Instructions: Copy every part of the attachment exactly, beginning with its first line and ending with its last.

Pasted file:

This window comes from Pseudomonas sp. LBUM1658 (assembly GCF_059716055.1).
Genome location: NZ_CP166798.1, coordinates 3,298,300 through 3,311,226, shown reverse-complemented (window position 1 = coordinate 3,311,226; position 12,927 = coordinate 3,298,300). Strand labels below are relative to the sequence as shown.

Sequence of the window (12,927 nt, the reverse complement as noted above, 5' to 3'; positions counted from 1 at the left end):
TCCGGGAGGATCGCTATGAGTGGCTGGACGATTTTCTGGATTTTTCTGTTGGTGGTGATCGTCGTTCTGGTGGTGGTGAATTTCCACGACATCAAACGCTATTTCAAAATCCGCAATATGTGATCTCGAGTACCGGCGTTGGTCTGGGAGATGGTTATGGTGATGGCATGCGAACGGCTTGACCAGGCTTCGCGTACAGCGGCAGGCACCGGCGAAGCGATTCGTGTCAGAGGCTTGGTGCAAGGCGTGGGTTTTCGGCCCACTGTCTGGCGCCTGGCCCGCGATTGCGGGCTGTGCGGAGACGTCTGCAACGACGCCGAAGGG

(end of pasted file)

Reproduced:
This window comes from Pseudomonas sp. LBUM1658 (assembly GCF_059716055.1).
Genome location: NZ_CP166798.1, coordinates 3,298,300 through 3,311,226, shown reverse-complemented (window position 1 = coordinate 3,311,226; position 12,927 = coordinate 3,298,300). Strand labels below are relative to the sequence as shown.

Sequence of the window (12,927 nt, the reverse complement as noted above, 5' to 3'; positions counted from 1 at the left end):
TCCGGGAGGATCGCTATGAGTGGCTGGACGATTTTCTGGATTTTTCTGTTGGTGGTGATCGTCGTTCTGGTGGTGGTGAATTTCCACGACATCAAACGCTATTTCAAAATCCGCAATATGTGATCTCGAGTACCGGCGTTGGTCTGGGAGATGGTTATGGTGATGGCATGCGAACGGCTTGACCAGGCTTCGCGTACAGCGGCAGGCACCGGCGAAGCGATTCGTGTCAGAGGCTTGGTGCAAGGCGTGGGTTTTCGGCCCACTGTCTGGCGCCTGGCCCGCGATTGCGGGCTGTGCGGAGACGTCTGCAACGACGCCGAAGGG